Herald of the Storm – by Richard Ford (Review)

Steelhaven #1

Fantasy, Epic, Dark Fantasy

Headline; August, 2013

392 pages (PB)

3.5 / 5 ✪

Welcome to Steelhaven, the new fantasy epic by Richard Ford (or R.S. Ford), the author of the War of the Archons trilogy. Once a beacon of strength and hope amidst the Free States, the great city of Steelhaven is now under threat. King Cael leads their combined armies against the threat, but while the King is away, the city has begun to fester—black magic and criminals tearing the city apart from within. And when the enemy’s Herald comes, the city of Steelhaven is in for the fight of its existence.

Massoum Abbasi has arrived in Steelhaven. Herald of Amon Tugha, he has come to the city on a mission. Here, he comes upon a few dark allies. An assassin and his two sons—Forest and River. River lives to serve his father and the dark lord, but one single act of rebellion may yet ruin it all.

Janessa is the princess of Steelhaven, and as such, her entire life has been mapped. She will court and marry, birth sons, grow old and die far from home, alone and friendless, while her husband flirts with scullery maids and her children war and die. But there is a problem with this grand plan. Janessa, only daughter to King Cael, is already in love, with a man no father would approve. But will she follow her heart, or her father’s plan? She has a difficult choice, even as the world around her falls to ruin.

Waylian is a journeyman magistra, but without magic, he might as well not be. Apprenticed to notorious Red Witch, his life isn’t looking up. Outcast and laughingstock, he must forge ahead, for despite his lack of magic, the fate of Steelhaven may very well fall to him.

Rag has never had anything. A cutpurse and thief, she and her band of friends rove the streets in search of coin, food, and survival. She has lost friends before—such is the life of an orphan. But when Rag loses a unlikely friend, her world overturns. And suddenly survival isn’t enough anymore.

With the fate of Steelhaven at its center, all these character arcs come together to tell its story—whether the city survives the day, or falls to ruin. Welcome, then, to Steelhaven.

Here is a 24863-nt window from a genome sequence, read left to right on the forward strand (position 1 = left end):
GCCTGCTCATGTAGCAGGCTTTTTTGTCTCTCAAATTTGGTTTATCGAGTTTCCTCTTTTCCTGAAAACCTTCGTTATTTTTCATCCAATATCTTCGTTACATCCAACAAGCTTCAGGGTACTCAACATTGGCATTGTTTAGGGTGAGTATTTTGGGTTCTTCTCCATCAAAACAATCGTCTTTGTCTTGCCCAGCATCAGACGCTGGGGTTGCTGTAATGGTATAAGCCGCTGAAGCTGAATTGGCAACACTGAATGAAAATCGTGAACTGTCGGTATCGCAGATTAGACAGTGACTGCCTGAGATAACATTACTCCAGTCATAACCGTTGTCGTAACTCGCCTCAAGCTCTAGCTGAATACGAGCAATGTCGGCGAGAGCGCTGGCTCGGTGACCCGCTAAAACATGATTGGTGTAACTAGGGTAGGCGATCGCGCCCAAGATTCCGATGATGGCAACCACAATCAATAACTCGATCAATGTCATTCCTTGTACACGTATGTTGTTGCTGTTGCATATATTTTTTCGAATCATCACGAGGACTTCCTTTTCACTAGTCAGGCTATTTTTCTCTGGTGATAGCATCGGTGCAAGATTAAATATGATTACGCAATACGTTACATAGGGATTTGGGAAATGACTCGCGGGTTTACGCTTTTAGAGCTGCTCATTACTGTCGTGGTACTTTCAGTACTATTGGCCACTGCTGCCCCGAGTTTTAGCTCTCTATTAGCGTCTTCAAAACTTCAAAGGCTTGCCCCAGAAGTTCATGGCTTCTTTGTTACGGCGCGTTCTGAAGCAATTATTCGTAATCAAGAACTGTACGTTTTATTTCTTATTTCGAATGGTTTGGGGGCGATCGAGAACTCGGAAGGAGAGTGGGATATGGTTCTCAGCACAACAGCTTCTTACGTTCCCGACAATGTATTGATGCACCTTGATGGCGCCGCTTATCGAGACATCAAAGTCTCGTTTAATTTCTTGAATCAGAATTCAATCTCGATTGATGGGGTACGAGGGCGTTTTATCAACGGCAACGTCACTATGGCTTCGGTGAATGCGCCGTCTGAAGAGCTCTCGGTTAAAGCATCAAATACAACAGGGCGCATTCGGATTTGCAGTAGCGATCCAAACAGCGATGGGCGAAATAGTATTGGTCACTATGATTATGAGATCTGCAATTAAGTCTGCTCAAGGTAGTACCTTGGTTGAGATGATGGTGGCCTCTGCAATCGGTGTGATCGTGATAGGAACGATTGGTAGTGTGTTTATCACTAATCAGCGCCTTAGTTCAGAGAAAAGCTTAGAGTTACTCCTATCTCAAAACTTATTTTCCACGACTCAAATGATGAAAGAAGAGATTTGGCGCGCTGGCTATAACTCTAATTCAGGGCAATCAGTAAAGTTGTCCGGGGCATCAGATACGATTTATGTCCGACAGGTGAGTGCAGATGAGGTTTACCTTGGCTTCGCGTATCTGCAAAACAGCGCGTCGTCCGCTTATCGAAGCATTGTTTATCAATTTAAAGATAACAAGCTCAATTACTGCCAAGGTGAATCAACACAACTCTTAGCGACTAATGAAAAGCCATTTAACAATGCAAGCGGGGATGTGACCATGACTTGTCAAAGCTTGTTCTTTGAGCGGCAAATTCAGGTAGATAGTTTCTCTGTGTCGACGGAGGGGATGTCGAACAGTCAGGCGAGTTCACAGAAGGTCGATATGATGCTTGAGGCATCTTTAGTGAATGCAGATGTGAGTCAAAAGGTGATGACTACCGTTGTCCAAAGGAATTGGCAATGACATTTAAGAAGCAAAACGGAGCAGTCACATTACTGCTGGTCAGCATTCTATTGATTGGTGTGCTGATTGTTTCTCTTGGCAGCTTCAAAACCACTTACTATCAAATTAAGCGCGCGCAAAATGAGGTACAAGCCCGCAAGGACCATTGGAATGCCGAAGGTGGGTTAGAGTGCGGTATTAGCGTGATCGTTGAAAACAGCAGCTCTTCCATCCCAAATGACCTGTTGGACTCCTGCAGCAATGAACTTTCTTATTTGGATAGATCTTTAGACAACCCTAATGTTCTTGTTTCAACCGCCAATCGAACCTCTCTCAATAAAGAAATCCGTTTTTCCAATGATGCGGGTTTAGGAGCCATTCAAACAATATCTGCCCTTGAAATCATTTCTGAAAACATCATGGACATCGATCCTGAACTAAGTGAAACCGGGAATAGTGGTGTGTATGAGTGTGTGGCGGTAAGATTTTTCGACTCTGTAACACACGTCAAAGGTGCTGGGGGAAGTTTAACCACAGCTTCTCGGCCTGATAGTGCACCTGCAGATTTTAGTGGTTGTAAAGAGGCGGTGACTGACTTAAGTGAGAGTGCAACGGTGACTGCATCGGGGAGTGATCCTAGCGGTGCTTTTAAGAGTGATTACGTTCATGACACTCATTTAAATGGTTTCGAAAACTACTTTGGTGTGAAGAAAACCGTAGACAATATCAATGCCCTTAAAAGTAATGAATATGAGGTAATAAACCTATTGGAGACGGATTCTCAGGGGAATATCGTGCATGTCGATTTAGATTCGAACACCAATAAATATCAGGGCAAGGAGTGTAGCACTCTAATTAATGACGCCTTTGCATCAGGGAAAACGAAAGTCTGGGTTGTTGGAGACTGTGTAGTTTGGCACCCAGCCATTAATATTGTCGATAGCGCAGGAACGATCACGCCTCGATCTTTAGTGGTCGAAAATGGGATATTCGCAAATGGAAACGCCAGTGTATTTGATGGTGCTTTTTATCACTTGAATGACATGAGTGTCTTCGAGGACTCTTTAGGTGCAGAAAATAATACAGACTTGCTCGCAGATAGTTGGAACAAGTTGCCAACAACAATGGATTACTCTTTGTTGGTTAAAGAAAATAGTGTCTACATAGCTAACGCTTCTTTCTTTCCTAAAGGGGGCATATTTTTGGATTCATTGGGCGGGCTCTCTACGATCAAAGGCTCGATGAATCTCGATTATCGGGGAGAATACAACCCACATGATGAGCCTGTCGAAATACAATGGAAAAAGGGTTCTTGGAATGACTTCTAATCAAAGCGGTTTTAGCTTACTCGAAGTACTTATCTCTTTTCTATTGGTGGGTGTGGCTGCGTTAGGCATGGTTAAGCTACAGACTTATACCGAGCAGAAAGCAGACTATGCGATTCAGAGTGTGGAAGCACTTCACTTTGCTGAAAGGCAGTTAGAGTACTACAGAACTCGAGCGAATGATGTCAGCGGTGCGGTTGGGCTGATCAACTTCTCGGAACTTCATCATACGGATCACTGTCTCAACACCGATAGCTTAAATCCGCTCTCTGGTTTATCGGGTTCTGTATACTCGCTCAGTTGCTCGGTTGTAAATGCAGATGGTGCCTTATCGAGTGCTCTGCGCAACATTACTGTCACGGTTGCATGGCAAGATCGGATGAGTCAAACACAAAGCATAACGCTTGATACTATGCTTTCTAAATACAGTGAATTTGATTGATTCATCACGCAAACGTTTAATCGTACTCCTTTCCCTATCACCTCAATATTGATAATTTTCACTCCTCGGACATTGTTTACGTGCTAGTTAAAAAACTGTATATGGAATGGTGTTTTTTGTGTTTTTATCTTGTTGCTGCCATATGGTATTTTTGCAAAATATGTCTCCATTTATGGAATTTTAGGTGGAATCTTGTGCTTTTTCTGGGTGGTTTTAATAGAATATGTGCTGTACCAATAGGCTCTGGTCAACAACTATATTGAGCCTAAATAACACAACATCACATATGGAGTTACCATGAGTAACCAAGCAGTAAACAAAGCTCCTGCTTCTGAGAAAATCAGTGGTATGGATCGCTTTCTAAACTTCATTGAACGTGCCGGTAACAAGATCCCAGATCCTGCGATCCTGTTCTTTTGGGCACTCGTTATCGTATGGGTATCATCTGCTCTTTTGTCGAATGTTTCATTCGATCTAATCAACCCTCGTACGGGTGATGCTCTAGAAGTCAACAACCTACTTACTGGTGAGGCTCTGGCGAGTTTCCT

First thing I want to point out is that this is just under 400 pages. And all those characters above? That’s not it. In addition to them, there are a trio more: Keira, a temple Shieldmaiden; Nobul, a blacksmith turned soldier; and Merrick, a gambler. And a bad one at that. The first seven chapters (spanning 61 pages) introduce a new character. Chapter 9 introduces another. Not that these characters aren’t interesting or anything, it’s just that the book’s beginning is a bit…. hectic. A bit unfocused. Eight POVs—as Massoum really only has one here and there—is fine, but for such a short book, it’s inadvisable. Indeed, Herald of the Storm is interesting, but it really only gets exciting once you get into it a bit. There’s really no hook in the beginning to keep you reading. I had to fight to get past the first quarter or so, before everything familiarized. Every POV IS interesting, but there are so many of them! It’s a bit overwhelming.

The second thing I want to talk about in HotS is the story. It’s a good one, but. 8 POVs creates a nice contrast, a lovingly crafted tale that once I settled into was quite easy to read. But since the book is so short, everything has to tie up quickly in the end. Like, abruptly. So much so that it really doesn’t. Not that there’s a cliffhanger, exactly, but more that the ending feels… open. Unfulfilling. Like it’s really just a build-up for Book 2. Which would be fine, except that when you have to wait a year between publications, it’s easy to lose interest. I have the second book, but I’ve never gotten to it. Steelhaven was interesting, but it was so easy to lose track of the story when there’s so little settled.